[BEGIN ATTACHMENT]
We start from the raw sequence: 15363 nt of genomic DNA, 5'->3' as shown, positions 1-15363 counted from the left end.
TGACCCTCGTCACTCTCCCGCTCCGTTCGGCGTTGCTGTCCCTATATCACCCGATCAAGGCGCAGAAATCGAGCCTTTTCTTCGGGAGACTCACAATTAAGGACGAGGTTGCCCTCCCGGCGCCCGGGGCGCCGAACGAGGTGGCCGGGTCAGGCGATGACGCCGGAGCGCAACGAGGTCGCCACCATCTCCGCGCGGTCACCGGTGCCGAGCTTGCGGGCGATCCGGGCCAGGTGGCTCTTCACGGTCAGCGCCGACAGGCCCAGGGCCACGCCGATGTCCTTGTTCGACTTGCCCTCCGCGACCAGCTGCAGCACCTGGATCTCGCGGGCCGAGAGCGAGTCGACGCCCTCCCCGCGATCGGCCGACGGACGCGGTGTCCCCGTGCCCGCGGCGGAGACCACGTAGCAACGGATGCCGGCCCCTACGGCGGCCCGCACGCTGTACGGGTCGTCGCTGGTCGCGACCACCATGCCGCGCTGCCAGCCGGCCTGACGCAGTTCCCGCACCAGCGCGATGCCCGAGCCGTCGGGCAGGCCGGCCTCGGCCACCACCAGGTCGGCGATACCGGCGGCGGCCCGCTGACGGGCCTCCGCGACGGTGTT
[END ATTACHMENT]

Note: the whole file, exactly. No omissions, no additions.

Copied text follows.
We start from the raw sequence: 15363 nt of genomic DNA, 5'->3' as shown, positions 1-15363 counted from the left end.
TGACCCTCGTCACTCTCCCGCTCCGTTCGGCGTTGCTGTCCCTATATCACCCGATCAAGGCGCAGAAATCGAGCCTTTTCTTCGGGAGACTCACAATTAAGGACGAGGTTGCCCTCCCGGCGCCCGGGGCGCCGAACGAGGTGGCCGGGTCAGGCGATGACGCCGGAGCGCAACGAGGTCGCCACCATCTCCGCGCGGTCACCGGTGCCGAGCTTGCGGGCGATCCGGGCCAGGTGGCTCTTCACGGTCAGCGCCGACAGGCCCAGGGCCACGCCGATGTCCTTGTTCGACTTGCCCTCCGCGACCAGCTGCAGCACCTGGATCTCGCGGGCCGAGAGCGAGTCGACGCCCTCCCCGCGATCGGCCGACGGACGCGGTGTCCCCGTGCCCGCGGCGGAGACCACGTAGCAACGGATGCCGGCCCCTACGGCGGCCCGCACGCTGTACGGGTCGTCGCTGGTCGCGACCACCATGCCGCGCTGCCAGCCGGCCTGACGCAGTTCCCGCACCAGCGCGATGCCCGAGCCGTCGGGCAGGCCGGCCTCGGCCACCACCAGGTCGGCGATACCGGCGGCGGCCCGCTGACGGGCCTCCGCGACGGTGTT